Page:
Of Micropayments and Walking Simulators: Economics and Zen in Gaming

I am fond of saying that eventually we will be micropaymented to death. To Netflix, $9.99. To Hulu, $11.99. To Amazon $100 a year. To Google Play Music, $15 a month. Soon it all turns into the scene from Black Mirror’s 15 Million Merits where the toothpaste dispenser takes micropayments per cc of toothpaste.

At Intelligent Economist, there is an interesting article on how mobile games have brought about bad games, because the money isn’t found in the selling in the games but making the impossible parts of it possible if you buy a weapon or the in-game currency to get such things. As the economic questions of many markets are disrupted and they begin to land in these micropayment systems, what happens to art when the economics say leave people wanting the good stuff until they pay for the upgrades.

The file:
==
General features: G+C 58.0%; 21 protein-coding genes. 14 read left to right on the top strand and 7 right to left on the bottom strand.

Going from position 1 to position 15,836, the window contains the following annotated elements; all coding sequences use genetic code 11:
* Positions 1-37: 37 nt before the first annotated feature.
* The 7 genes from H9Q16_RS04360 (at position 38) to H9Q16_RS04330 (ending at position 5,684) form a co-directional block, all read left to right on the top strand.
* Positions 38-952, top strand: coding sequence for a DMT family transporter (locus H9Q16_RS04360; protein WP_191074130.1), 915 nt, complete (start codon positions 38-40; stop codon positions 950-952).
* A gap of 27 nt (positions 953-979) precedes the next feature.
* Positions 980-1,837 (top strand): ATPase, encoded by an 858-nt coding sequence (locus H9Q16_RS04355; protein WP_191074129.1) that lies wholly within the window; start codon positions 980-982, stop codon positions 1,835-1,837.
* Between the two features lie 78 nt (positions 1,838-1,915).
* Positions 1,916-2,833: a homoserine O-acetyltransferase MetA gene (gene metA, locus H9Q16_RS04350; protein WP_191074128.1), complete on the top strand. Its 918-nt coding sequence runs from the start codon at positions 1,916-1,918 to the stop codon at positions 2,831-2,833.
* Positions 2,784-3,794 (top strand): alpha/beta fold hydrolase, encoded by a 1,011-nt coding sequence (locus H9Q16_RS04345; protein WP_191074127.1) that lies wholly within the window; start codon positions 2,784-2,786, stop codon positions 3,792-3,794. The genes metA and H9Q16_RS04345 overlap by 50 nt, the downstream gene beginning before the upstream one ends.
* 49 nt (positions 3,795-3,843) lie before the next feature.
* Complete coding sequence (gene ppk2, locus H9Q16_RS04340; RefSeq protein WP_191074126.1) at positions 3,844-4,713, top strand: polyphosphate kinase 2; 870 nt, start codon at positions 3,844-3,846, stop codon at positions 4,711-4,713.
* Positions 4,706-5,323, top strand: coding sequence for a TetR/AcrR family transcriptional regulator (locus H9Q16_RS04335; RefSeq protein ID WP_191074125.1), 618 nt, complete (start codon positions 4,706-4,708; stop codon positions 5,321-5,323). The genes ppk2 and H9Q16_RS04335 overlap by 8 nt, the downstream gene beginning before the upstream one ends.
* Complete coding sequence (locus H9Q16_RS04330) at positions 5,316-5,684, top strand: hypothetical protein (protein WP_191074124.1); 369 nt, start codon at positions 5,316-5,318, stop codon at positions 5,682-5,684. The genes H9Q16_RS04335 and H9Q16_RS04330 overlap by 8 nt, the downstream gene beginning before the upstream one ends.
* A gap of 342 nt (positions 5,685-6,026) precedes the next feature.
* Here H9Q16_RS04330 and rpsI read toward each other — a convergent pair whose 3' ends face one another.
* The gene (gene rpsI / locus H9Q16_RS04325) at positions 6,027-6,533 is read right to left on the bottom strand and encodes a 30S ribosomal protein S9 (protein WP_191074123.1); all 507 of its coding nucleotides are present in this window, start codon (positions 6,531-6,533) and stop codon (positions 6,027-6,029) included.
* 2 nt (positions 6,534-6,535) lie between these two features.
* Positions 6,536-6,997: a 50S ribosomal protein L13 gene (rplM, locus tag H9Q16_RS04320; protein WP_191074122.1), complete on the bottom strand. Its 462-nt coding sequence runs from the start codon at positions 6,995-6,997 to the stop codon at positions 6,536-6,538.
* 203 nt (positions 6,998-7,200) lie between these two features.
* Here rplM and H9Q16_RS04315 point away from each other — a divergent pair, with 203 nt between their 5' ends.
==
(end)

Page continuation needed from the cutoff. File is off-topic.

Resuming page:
But on the other side there is a great article at Salon about “walking simulator” games. These are games that aren’t filled with action or repetition and have storyline and archs. While a large chunk of the gaming world are worried about how to turn game churn into a profit center, indie gamers are creating art. These games are redefining the narrative, immersive art and games themselves into an art for future generations.